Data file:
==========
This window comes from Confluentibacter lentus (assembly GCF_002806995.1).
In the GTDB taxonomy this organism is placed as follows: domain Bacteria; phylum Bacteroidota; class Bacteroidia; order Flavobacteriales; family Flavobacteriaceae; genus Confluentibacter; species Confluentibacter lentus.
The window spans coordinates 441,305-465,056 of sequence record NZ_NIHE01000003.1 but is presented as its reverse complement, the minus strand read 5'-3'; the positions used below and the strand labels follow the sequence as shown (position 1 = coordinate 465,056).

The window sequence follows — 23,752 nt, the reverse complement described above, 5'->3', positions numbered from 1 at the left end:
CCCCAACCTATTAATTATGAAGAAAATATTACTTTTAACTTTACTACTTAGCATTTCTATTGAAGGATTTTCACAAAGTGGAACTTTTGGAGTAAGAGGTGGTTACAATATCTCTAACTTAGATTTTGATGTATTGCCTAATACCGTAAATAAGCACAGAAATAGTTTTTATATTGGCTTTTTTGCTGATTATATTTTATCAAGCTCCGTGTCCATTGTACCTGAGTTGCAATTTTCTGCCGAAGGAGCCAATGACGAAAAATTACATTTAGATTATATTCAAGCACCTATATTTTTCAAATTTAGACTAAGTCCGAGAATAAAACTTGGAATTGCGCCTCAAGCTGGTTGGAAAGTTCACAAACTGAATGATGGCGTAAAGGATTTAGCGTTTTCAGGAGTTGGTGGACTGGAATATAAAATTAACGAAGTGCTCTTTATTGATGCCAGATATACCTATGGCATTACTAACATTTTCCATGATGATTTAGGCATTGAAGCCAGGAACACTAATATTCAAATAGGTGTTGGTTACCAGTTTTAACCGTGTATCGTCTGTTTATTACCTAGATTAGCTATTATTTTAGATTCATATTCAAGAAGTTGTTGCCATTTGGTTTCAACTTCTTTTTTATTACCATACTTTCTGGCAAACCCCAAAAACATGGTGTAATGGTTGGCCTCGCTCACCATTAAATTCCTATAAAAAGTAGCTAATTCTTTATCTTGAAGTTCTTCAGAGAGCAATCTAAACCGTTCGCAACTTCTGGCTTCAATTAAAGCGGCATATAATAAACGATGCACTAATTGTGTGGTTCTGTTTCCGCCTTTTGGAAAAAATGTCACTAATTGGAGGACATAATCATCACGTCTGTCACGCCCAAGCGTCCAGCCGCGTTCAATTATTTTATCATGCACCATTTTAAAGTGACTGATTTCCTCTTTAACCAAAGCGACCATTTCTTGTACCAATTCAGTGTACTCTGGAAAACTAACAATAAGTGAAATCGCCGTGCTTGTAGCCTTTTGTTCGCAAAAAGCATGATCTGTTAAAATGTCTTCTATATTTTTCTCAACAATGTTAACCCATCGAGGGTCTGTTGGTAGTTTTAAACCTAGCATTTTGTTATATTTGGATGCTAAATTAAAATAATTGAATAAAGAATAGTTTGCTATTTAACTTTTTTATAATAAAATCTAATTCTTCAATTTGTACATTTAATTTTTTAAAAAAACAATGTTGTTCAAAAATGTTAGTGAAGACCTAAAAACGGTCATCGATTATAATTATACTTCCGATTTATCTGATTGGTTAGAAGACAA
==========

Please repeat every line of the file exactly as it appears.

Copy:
This window comes from Confluentibacter lentus (assembly GCF_002806995.1).
In the GTDB taxonomy this organism is placed as follows: domain Bacteria; phylum Bacteroidota; class Bacteroidia; order Flavobacteriales; family Flavobacteriaceae; genus Confluentibacter; species Confluentibacter lentus.
The window spans coordinates 441,305-465,056 of sequence record NZ_NIHE01000003.1 but is presented as its reverse complement, the minus strand read 5'-3'; the positions used below and the strand labels follow the sequence as shown (position 1 = coordinate 465,056).

The window sequence follows — 23,752 nt, the reverse complement described above, 5'->3', positions numbered from 1 at the left end:
CCCCAACCTATTAATTATGAAGAAAATATTACTTTTAACTTTACTACTTAGCATTTCTATTGAAGGATTTTCACAAAGTGGAACTTTTGGAGTAAGAGGTGGTTACAATATCTCTAACTTAGATTTTGATGTATTGCCTAATACCGTAAATAAGCACAGAAATAGTTTTTATATTGGCTTTTTTGCTGATTATATTTTATCAAGCTCCGTGTCCATTGTACCTGAGTTGCAATTTTCTGCCGAAGGAGCCAATGACGAAAAATTACATTTAGATTATATTCAAGCACCTATATTTTTCAAATTTAGACTAAGTCCGAGAATAAAACTTGGAATTGCGCCTCAAGCTGGTTGGAAAGTTCACAAACTGAATGATGGCGTAAAGGATTTAGCGTTTTCAGGAGTTGGTGGACTGGAATATAAAATTAACGAAGTGCTCTTTATTGATGCCAGATATACCTATGGCATTACTAACATTTTCCATGATGATTTAGGCATTGAAGCCAGGAACACTAATATTCAAATAGGTGTTGGTTACCAGTTTTAACCGTGTATCGTCTGTTTATTACCTAGATTAGCTATTATTTTAGATTCATATTCAAGAAGTTGTTGCCATTTGGTTTCAACTTCTTTTTTATTACCATACTTTCTGGCAAACCCCAAAAACATGGTGTAATGGTTGGCCTCGCTCACCATTAAATTCCTATAAAAAGTAGCTAATTCTTTATCTTGAAGTTCTTCAGAGAGCAATCTAAACCGTTCGCAACTTCTGGCTTCAATTAAAGCGGCATATAATAAACGATGCACTAATTGTGTGGTTCTGTTTCCGCCTTTTGGAAAAAATGTCACTAATTGGAGGACATAATCATCACGTCTGTCACGCCCAAGCGTCCAGCCGCGTTCAATTATTTTATCATGCACCATTTTAAAGTGACTGATTTCCTCTTTAACCAAAGCGACCATTTCTTGTACCAATTCAGTGTACTCTGGAAAACTAACAATAAGTGAAATCGCCGTGCTTGTAGCCTTTTGTTCGCAAAAAGCATGATCTGTTAAAATGTCTTCTATATTTTTCTCAACAATGTTAACCCATCGAGGGTCTGTTGGTAGTTTTAAACCTAGCATTTTGTTATATTTGGATGCTAAATTAAAATAATTGAATAAAGAATAGTTTGCTATTTAACTTTTTTATAATAAAATCTAATTCTTCAATTTGTACATTTAATTTTTTAAAAAAACAATGTTGTTCAAAAATGTTAGTGAAGACCTAAAAACGGTCATCGATTATAATTATACTTCCGATTTATCTGATTGGTTAGAAGACAA